monocarpic


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mon·o·car·pic

 (mŏn′ə-kär′pĭk) also mon·o·car·pous (-kär′pəs)
adj.
Flowering and bearing fruit only once.

mon′o·car′py n.
American Heritage® Dictionary of the English Language, Fifth Edition. Copyright © 2016 by Houghton Mifflin Harcourt Publishing Company. Published by Houghton Mifflin Harcourt Publishing Company. All rights reserved.

monocarpic

(ˌmɒnəʊˈkɑːpɪk) or

monocarpous

adj
(Botany) botany another name for semelparous Also: hapaxanthic
Collins English Dictionary – Complete and Unabridged, 12th Edition 2014 © HarperCollins Publishers 1991, 1994, 1998, 2000, 2003, 2006, 2007, 2009, 2011, 2014

mon•o•car•pic

(ˌmɒn əˈkɑr pɪk)

also mon`o•car′pous,



adj.
producing fruit only once and then dying.
[1840–50]
Random House Kernerman Webster's College Dictionary, © 2010 K Dictionaries Ltd. Copyright 2005, 1997, 1991 by Random House, Inc. All rights reserved.
ThesaurusAntonymsRelated WordsSynonymsLegend:
Adj.1.monocarpic - dying after bearing fruit only oncemonocarpic - dying after bearing fruit only once
Based on WordNet 3.0, Farlex clipart collection. © 2003-2012 Princeton University, Farlex Inc.
References in periodicals archive ?
It's monocarpic which means it dies after flowering but will produce offset bulbs which will mature.
Population age structure and reproductive behavior of the monocarpic perennial Heracleum mantegazzianum Apiaceae.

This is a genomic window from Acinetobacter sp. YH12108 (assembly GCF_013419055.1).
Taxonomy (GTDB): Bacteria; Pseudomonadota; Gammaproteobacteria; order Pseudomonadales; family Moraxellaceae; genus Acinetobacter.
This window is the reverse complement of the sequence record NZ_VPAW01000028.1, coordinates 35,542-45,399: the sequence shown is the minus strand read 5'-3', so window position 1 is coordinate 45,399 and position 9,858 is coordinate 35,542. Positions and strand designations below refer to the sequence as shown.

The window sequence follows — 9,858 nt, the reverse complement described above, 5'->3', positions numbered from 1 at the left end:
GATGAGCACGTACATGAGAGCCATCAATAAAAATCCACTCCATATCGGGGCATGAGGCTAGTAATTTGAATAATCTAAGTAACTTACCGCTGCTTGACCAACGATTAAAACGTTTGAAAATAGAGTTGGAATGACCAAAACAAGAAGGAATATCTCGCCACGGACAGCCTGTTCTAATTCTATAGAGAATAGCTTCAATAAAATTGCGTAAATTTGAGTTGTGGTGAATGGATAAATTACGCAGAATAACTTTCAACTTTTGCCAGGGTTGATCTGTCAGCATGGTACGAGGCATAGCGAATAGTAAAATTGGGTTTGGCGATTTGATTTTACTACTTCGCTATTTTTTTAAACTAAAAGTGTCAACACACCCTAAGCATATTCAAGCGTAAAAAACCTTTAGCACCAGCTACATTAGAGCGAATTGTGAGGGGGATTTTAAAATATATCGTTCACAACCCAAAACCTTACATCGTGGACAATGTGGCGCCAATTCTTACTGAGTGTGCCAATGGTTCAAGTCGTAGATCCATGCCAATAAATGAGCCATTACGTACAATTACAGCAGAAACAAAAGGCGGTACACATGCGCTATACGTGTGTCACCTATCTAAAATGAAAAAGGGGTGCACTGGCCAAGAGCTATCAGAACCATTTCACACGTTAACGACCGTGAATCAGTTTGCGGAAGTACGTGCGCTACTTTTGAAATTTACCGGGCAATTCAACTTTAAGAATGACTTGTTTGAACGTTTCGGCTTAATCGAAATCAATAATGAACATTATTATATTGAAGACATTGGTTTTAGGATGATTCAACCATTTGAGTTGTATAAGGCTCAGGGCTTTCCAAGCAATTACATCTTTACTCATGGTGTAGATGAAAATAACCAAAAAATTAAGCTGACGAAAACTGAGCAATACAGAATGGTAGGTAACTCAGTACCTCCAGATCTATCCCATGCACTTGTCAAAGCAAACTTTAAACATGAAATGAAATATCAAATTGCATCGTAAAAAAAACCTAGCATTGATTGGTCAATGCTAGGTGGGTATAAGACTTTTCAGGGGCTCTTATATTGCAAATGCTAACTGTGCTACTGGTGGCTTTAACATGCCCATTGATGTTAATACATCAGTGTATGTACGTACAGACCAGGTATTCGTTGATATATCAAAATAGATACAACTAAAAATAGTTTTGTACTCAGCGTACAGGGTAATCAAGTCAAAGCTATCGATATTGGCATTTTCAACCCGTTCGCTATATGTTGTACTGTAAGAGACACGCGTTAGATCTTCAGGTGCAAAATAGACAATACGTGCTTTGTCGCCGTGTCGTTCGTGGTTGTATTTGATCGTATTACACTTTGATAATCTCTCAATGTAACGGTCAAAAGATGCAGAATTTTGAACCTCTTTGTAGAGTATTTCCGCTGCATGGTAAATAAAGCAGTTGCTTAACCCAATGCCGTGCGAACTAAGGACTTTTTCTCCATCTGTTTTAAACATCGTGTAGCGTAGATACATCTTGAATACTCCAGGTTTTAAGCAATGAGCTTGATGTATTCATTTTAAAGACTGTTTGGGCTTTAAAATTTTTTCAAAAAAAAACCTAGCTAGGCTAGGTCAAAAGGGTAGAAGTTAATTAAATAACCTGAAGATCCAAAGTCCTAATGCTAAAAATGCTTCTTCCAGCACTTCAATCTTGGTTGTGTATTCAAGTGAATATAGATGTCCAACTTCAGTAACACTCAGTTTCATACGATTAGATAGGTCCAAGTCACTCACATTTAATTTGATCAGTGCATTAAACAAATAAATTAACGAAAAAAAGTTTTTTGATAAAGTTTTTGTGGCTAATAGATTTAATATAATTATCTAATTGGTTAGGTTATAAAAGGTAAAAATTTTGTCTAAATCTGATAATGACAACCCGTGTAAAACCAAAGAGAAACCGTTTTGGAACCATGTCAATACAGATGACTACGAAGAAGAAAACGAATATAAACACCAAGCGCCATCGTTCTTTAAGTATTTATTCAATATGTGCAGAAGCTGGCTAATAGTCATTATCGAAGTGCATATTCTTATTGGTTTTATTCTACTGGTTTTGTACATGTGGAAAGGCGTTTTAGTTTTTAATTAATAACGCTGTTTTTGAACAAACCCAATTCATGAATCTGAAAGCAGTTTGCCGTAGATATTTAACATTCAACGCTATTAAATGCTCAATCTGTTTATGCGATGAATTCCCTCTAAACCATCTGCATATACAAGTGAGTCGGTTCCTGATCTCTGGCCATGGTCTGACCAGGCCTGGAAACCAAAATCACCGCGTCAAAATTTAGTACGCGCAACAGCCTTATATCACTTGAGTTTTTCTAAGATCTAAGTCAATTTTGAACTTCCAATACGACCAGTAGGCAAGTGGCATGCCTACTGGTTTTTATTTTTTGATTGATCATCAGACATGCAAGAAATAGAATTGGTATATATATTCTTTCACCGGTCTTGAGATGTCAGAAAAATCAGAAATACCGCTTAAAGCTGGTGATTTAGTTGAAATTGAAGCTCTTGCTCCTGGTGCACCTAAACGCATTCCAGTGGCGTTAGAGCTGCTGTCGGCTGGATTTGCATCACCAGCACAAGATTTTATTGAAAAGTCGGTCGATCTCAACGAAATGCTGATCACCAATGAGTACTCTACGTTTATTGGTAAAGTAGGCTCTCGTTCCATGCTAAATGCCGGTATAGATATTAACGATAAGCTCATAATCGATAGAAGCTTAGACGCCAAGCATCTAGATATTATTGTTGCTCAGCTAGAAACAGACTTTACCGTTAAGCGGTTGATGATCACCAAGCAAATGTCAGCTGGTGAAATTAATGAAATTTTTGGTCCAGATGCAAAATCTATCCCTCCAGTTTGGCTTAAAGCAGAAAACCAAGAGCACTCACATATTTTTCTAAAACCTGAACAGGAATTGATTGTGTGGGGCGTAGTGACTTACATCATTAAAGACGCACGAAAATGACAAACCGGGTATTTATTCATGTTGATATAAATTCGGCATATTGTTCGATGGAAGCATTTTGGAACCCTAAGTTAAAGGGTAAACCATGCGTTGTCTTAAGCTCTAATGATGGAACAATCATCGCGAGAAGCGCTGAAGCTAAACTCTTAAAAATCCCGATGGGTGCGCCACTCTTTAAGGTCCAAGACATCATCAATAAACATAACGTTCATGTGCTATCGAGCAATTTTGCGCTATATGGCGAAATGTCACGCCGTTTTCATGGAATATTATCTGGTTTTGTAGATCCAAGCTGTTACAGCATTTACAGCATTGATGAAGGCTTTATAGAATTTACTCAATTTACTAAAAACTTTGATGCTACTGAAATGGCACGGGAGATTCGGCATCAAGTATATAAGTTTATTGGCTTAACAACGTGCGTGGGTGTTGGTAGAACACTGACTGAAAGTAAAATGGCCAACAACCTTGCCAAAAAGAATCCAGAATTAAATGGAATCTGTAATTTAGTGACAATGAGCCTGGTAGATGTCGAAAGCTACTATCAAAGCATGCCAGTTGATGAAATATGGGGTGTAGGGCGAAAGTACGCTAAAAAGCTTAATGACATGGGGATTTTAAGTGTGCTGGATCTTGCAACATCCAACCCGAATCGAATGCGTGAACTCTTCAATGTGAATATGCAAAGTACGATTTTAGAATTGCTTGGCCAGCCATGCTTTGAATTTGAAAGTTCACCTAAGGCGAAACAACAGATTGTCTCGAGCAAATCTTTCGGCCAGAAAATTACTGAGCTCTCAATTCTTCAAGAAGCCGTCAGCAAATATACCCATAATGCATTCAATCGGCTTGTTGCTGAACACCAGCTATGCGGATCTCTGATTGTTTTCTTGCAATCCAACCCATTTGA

Perhaps the most commonly grown types are the monocarpic varieties.
For the miracle rice varieties, scientists describe a monocarpic cycle.
However, it's monocarpic, meaning it dies after flowering so be sure to collect some seed.
Furthermore, bamboo species, be monocarpic and flowering at long intervals, capable of architectural plasticity that are considered more successful across varying environmental conditions (Yu et al.
It is a boon for malnourished world because it is highly nutritive and energy rich monocarpic legume with protein (40%), oil (20%) and high level of essential amino acid like lysine (5%), minerals (4%), phosholipids (2%) and vitamins viz.
As a monocarpic, obligate biennial, garlic mustard seeds germinate in early spring and plants subsequently overwinter as leaf rosettes (Cavers et al.
Unfortunately it is monocarpic - dying after flowering - but there are always self-sown seedlings to carry on the show.
In the formation of the flora noticeable role belongs to monocarpic herbs that make up 16.7%, of which 7.6% are biennial plants.